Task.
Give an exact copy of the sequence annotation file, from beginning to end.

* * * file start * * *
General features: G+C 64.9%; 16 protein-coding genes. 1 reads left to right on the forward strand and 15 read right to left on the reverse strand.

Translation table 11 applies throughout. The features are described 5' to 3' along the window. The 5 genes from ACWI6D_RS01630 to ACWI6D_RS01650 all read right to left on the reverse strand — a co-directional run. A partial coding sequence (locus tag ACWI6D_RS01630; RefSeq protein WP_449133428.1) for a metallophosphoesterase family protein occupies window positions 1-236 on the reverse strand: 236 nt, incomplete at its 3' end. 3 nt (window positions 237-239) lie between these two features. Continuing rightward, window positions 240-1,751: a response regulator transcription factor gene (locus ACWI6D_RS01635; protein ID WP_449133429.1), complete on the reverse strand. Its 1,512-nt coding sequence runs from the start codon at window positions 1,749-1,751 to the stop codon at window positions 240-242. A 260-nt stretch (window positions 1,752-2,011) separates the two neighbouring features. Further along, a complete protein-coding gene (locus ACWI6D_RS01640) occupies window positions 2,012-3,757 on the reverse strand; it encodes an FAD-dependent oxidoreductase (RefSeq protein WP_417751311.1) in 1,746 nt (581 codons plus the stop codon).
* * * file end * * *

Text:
General features: G+C 64.9%; 16 protein-coding genes. 1 reads left to right on the forward strand and 15 read right to left on the reverse strand.

Translation table 11 applies throughout. The features are described 5' to 3' along the window. The 5 genes from ACWI6D_RS01630 to ACWI6D_RS01650 all read right to left on the reverse strand — a co-directional run. A partial coding sequence (locus tag ACWI6D_RS01630; RefSeq protein WP_449133428.1) for a metallophosphoesterase family protein occupies window positions 1-236 on the reverse strand: 236 nt, incomplete at its 3' end. 3 nt (window positions 237-239) lie between these two features. Continuing rightward, window positions 240-1,751: a response regulator transcription factor gene (locus ACWI6D_RS01635; protein ID WP_449133429.1), complete on the reverse strand. Its 1,512-nt coding sequence runs from the start codon at window positions 1,749-1,751 to the stop codon at window positions 240-242. A 260-nt stretch (window positions 1,752-2,011) separates the two neighbouring features. Further along, a complete protein-coding gene (locus ACWI6D_RS01640) occupies window positions 2,012-3,757 on the reverse strand; it encodes an FAD-dependent oxidoreductase (RefSeq protein WP_417751311.1) in 1,746 nt (581 codons plus the stop codon).